Based on the insights from the qualitative research, employers contemplating COVID-19 vaccination requirements for their employees may want to consider the following strategies:
Provide honest, transparent, and consistent messages. Trusted, diverse messengers in the workplace should communicate how the vaccine requirement will work and, most important, why it is likely to be more impactful than masking or routine testing alone. These messengers should share why they personally have chosen to get vaccinated and how it helps them feel more protected at the workplace.
Connect science to the workplace policy. Many of the unvaccinated want scientific evidence and clear guidance, but evolving information and misinformation feed their ambivalence. Employers can inform their employees of the risks of the workplace environment for unvaccinated individuals (e.g., from close working conditions or travel). They also can discuss the risks that the unvaccinated pose to clients, the public, or vulnerable populations. Explaining the science behind a mandate is key to conveying the policy as protective and not infringing on personal freedoms.
Demonstrate understanding that employers may feel unwell after receiving vaccinations and ensure employee policies support paid sick leave. In our research, people voiced concerns about class inequities in vaccine policy and distribution — articulating views that professional athletes, celebrities, and politicians who have access to excellent health care do not have to worry about feeling sick from the vaccine, but that others may not have that luxury. Employers can clarify that there have been few serious reactions to the vaccine. They also can implement and clearly communicate policies that allow for paid time off to get the shot and recuperate from any side effects.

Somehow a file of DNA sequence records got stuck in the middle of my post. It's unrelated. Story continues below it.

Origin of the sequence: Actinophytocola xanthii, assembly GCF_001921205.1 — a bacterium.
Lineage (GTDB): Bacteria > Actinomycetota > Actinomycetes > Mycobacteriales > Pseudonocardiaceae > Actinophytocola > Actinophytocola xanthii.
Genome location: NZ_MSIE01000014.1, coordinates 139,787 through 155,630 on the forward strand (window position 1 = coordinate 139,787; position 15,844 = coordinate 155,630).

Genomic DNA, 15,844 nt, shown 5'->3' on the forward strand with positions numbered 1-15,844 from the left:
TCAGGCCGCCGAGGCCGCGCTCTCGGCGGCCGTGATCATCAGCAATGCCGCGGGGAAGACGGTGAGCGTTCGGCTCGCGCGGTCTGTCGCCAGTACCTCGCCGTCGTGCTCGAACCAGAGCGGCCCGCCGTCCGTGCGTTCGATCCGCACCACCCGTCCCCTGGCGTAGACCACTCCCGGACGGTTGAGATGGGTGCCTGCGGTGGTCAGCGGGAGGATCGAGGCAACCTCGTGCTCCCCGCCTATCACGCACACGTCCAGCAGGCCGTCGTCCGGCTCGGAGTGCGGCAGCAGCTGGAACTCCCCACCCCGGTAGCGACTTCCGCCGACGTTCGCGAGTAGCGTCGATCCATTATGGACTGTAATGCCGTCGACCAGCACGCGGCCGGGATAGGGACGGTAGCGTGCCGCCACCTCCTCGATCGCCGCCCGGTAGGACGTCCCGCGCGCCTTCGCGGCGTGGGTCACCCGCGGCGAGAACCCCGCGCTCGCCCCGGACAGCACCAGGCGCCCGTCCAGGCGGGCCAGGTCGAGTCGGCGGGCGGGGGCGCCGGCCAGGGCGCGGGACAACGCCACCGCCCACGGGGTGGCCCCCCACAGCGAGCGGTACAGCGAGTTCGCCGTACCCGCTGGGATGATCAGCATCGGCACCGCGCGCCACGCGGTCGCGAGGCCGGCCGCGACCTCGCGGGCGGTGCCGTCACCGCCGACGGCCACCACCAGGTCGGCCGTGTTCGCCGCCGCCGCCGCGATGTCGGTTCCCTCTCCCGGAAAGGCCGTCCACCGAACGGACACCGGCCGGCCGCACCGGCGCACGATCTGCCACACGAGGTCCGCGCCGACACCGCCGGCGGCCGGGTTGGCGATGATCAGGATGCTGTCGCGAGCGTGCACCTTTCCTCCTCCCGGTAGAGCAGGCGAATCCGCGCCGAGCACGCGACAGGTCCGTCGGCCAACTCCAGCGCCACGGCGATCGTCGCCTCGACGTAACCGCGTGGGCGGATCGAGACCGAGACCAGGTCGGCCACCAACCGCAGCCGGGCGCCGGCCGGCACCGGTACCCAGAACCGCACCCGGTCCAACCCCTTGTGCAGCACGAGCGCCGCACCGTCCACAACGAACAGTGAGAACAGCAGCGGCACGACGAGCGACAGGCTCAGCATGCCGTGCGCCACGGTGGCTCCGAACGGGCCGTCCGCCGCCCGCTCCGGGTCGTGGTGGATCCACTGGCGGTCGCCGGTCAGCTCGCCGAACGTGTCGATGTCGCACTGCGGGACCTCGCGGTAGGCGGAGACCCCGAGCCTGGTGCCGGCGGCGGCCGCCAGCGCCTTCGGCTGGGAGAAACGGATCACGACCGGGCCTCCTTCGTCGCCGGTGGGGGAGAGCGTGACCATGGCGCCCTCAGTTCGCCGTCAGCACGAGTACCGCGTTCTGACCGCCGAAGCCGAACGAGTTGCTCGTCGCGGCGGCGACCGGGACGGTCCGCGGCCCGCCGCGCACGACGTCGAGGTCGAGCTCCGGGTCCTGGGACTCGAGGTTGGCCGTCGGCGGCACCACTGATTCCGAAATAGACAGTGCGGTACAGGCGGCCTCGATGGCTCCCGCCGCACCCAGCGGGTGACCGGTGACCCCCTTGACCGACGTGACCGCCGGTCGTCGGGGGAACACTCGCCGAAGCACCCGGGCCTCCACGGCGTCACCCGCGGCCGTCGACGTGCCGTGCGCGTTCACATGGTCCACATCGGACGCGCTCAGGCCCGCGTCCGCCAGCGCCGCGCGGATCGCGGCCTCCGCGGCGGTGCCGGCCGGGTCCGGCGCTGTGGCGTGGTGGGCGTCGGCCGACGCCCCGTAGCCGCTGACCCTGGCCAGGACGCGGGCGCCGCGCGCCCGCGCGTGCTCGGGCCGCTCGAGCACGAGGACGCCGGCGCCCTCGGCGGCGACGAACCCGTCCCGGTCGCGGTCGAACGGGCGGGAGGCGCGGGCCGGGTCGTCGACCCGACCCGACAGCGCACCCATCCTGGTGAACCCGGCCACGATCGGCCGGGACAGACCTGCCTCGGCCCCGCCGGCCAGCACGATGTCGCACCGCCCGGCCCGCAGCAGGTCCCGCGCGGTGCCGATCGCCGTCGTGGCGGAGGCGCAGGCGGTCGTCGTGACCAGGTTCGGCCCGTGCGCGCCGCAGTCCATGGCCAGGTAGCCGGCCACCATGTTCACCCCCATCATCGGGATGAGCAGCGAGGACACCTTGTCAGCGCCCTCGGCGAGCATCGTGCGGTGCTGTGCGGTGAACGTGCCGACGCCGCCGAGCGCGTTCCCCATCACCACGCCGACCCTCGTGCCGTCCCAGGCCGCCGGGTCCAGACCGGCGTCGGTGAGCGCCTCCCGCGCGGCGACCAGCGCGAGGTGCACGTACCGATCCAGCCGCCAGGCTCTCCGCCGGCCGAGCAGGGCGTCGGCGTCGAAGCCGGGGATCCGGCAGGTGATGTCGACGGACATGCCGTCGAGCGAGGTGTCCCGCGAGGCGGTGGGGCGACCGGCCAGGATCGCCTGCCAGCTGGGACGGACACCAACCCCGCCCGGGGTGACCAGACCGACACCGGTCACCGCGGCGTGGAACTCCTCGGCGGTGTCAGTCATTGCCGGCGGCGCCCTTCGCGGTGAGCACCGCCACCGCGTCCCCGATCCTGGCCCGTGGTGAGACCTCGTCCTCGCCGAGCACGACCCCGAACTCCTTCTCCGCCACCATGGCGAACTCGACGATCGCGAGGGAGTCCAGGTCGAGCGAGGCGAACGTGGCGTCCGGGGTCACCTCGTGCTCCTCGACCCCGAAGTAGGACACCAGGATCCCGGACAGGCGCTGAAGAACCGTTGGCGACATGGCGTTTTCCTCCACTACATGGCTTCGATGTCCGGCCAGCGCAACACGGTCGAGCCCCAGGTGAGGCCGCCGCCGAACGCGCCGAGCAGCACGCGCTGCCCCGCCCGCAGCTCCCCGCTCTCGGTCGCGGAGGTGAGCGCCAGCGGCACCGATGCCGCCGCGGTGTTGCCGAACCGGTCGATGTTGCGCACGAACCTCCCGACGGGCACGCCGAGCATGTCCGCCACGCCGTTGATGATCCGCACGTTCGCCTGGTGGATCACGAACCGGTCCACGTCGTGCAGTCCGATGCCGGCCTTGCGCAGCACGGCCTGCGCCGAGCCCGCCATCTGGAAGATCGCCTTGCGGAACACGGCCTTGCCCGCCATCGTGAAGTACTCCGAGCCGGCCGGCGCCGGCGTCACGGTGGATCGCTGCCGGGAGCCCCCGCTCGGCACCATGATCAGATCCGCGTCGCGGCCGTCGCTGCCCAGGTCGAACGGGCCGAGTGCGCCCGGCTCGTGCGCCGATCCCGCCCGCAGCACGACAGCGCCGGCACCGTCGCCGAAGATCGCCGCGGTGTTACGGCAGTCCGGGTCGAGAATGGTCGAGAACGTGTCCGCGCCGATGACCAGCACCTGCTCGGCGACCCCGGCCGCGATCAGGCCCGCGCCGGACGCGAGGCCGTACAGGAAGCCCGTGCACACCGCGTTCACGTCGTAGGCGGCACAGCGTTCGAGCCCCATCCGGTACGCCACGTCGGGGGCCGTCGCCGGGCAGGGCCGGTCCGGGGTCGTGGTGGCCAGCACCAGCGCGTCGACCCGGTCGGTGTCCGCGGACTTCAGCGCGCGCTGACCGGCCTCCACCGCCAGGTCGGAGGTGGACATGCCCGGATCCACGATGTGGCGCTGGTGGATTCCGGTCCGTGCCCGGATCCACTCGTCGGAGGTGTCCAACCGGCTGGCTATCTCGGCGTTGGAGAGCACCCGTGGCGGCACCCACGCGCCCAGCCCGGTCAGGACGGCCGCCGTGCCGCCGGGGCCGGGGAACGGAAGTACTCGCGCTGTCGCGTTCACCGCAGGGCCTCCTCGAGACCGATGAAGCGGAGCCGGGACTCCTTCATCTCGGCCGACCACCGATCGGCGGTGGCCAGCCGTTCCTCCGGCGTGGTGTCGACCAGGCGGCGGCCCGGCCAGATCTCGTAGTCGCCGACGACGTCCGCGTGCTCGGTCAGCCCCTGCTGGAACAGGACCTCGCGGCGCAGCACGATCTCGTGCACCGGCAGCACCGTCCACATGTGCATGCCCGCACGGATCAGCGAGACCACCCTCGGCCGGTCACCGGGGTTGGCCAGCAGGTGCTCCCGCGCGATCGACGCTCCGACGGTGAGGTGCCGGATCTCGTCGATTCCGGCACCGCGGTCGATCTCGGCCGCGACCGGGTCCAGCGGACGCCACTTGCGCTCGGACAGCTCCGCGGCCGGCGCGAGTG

This includes examining workplace culture regarding sick leave. Many workers in certain industries feel pressure to continue to work through illness, either as a badge of honor or out of fear of losing their job. This culture shift needs to come from the top down in the form of clear and equitable workplace policies.
Make vaccination easy. Employers also can try to make vaccination convenient for employees. If a vaccination pop-up clinic at the worksite is not possible, employers could provide employees with a list of local pharmacies offering vaccinations, and help employees sign up for notifications of appointments, for example.
Consider and prepare for exemptions. Employer vaccine mandates remain legal when in compliance with the Americans with Disabilities and Civil Rights acts. Similarly, mandates must acknowledge the possibility of religious or medical exemptions. Research shows that mandating the vaccine but allowing people to opt out is effective in achieving high uptake; only those with serious concerns will go through the process of opting out.
The pandemic has laid bare the need to build trust by engaging community members at the local level. Some interview participants felt they didn’t have forums in which to voice their concerns and receive reliable information about the vaccine. Policymakers should support local efforts for engagement and discussion about the vaccines that are free of blame for people who remain unvaccinated.
The federal government promotes labor regulations that support employer-based policies; they could do the same for vaccine mandates. While a federal COVID-19 vaccine mandate is unlikely, policymakers at state and local levels can reinforce workplace mandates by crafting transparent, honest, and fact-based messages. And employers can help keep their employees and communities healthy — and their businesses operating — by encouraging vaccination.